Welcome to the Treehouse Community

The Treehouse Community is a meeting place for developers, designers, and programmers of all backgrounds and skill levels to get support. Collaborate here on code errors or bugs that you need feedback on, or asking for an extra set of eyes on your latest project. Join thousands of Treehouse students and alumni in the community today. (Note: Only Treehouse students can comment or ask questions, but non-students are welcome to browse our conversations.)

Looking to learn something new?

Treehouse offers a seven day free trial for new students. Get access to thousands of hours of content and a supportive community. Start your free trial today.

General Discussion

catalin moraru
catalin moraru
8,813 Points

What should I learn next after database foundations?

Hi guys,

soon I will be finishing database foundations. I was thinking of starting to learn ruby rails or python.

What do you think I should start learning?

I have no background as a developer, my programming skills are close to none, but I want to learn to develop server side apps and websites :)

4 Answers

Justin Black
Justin Black
24,266 Points

You should really go through an entire class set instead of specific libraries. I think your best bet is going to start with the tracks, and I'd honestly start with the front-end ones since ultimately you want to build websites. These will give you the necessary knowledge in front end ( HTML, CSS and JavaScript ) to move forward.

From there, you can move into some of the back-end stuff, such as PHP or Ruby. I've been at this for 20 years and I learn something new every day. I'd almost say not to learn ruby as a first language, just because it can be a pain -- and some of the videos here are very very out dated and cease to work in most cases. But at the end of the day, I'd definitely start with something more on the front end -- it''s great to know how to do everything indepth when venturing into this industry -- at a job you may not always have your own front end developer like i do.

William Li
PLUS
William Li
Courses Plus Student 26,865 Points

I have no background as a developer, my programming skills are close to none, but I want to learn to develop server side apps

Ruby or PHP tracks are great for you to learn back-end language; so is Python.

Also, I've recently come across this site http://www.labnol.org/internet/learn-coding-online/28537/, hope it can be of some use to you.

catalin moraru
catalin moraru
8,813 Points

Hi Justin, thank for your answer. I have already done html, css and started on javascript, but... this is my problem: I work in a digital agency as an SEO consultant, in the programming department we have 8 devs, and 6 of them in front-end. Guys working in front-end are always frustrated by the sheer amount of changes the designers want, spending hours over hours creating a LP from a visual with hundreds of photoshop effects, never being able to re-create 100% the approved key visual. And it is not their fault, I know for a fact that they are good developers.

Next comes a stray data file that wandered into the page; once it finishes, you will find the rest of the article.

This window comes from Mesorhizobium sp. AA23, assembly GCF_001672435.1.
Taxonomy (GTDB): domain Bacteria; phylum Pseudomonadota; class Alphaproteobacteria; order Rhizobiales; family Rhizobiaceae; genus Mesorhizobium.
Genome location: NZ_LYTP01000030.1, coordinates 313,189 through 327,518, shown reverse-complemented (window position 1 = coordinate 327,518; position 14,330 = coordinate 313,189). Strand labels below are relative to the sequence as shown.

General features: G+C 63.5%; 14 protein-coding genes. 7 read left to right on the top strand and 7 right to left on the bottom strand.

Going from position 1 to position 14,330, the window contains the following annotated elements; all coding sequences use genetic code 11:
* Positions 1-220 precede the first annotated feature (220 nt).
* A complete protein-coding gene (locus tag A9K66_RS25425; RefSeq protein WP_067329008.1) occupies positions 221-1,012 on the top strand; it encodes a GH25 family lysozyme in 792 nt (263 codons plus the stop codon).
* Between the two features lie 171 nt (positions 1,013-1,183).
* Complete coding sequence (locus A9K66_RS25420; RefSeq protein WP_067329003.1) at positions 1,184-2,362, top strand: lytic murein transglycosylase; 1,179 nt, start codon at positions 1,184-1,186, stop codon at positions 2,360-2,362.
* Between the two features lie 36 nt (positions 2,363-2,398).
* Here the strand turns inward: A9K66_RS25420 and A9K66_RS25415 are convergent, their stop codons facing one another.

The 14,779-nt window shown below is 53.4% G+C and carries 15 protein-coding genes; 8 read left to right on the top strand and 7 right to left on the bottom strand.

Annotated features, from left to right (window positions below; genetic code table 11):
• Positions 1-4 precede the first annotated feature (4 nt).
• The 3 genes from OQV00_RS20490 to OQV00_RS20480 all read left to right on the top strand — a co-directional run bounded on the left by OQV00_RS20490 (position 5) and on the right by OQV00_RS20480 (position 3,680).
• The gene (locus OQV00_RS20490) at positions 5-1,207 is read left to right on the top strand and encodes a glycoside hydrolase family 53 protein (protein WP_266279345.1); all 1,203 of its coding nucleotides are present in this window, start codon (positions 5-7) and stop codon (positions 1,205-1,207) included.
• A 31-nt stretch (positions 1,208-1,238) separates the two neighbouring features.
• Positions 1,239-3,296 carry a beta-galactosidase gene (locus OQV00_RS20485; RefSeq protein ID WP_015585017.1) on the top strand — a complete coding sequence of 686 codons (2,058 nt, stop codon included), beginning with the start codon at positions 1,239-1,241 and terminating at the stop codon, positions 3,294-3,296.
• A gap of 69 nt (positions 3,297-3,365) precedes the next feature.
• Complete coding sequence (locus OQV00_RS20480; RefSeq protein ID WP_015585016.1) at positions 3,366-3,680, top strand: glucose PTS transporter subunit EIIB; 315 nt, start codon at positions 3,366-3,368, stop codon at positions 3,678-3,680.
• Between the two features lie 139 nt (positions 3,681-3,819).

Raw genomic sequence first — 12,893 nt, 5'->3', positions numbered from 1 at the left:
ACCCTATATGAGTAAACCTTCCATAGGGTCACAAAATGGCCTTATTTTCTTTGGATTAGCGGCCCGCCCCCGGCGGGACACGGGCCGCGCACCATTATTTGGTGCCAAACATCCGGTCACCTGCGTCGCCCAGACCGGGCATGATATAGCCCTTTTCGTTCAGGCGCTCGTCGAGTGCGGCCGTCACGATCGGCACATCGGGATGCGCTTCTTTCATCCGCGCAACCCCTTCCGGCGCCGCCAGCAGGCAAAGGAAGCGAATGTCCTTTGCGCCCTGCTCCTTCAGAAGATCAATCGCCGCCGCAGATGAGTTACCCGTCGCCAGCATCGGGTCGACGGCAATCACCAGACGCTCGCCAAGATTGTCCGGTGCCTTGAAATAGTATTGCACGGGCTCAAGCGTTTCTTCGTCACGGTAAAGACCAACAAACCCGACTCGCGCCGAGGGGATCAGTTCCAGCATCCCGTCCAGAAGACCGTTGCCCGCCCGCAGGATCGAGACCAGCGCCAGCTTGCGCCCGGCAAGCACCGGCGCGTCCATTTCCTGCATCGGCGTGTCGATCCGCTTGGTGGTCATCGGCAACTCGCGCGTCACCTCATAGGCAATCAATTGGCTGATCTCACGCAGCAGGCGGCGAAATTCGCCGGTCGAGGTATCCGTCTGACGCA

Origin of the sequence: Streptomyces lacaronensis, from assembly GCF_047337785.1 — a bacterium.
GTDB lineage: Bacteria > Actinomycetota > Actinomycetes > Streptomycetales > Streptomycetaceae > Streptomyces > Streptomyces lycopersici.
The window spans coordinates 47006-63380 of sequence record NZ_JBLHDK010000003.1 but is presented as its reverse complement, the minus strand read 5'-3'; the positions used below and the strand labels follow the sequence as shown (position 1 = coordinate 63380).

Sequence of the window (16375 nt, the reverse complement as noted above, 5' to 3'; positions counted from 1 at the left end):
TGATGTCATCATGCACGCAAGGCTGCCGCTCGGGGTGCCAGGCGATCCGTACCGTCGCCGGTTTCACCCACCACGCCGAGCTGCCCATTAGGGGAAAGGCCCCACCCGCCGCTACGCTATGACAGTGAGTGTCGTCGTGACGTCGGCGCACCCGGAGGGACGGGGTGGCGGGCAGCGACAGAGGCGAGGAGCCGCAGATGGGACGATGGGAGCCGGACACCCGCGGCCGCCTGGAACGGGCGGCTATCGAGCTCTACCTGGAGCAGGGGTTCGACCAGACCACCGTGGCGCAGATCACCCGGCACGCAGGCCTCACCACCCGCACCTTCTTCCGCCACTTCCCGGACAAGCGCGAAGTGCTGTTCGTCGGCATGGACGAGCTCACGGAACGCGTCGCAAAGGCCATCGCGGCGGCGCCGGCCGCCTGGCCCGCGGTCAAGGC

And I don't want to get to the point of being frustrated, trying to make a website responsive, with who knows how many effects.

This is why I want to do something on the backend, this is why I started db foundations. I know that I wont be doing programming any time soon, just because I took a tutorial on teamtreehouse, but with small steps I want to learn one programming language and start making small tasks on different websites.

Hope I was clear enough :))

Justin Black
Justin Black
24,266 Points

Absolutely, now knowing your culture ( and I still recommend doing javascript -- you'll do a fair bit of it as a backend person ), I'd say go for PHP. Doing procedural style ( outdated ) at first, and moving into Objective. It's probably the widest used language on the internet today, but Ruby on Rails is quickly catching ground ( little info point: team tree house was done in Ruby on Rails ).

Almost all hosts have PHP ability, not all hosts have rails ability. Especially where you are working for an agency, its probable that you have your own servers. I'd talk to the server guys and see what they support -- and go with that since it directly links to your work environment. I'd be willing to bet that they say PHP, and if so -- make sure you get the version ( big differences between 5.3 and 5.5 ).

Maybe ask them about Ruby, and if you have support for that or not. Either way, start with one -- learn it -- and I mean REALLY learn it. ( I write php code in my sleep these days -- at least it seems like it ). Then you can look into other languages -- or even just frameworks ( like Laravel or Symfony ).

catalin moraru
catalin moraru
8,813 Points

All the guys said to go with php :)), only one of them know ruby, but he is not at an expert level. So I will go with Ruby, nice and slow.

Thanks for the advice, Cheers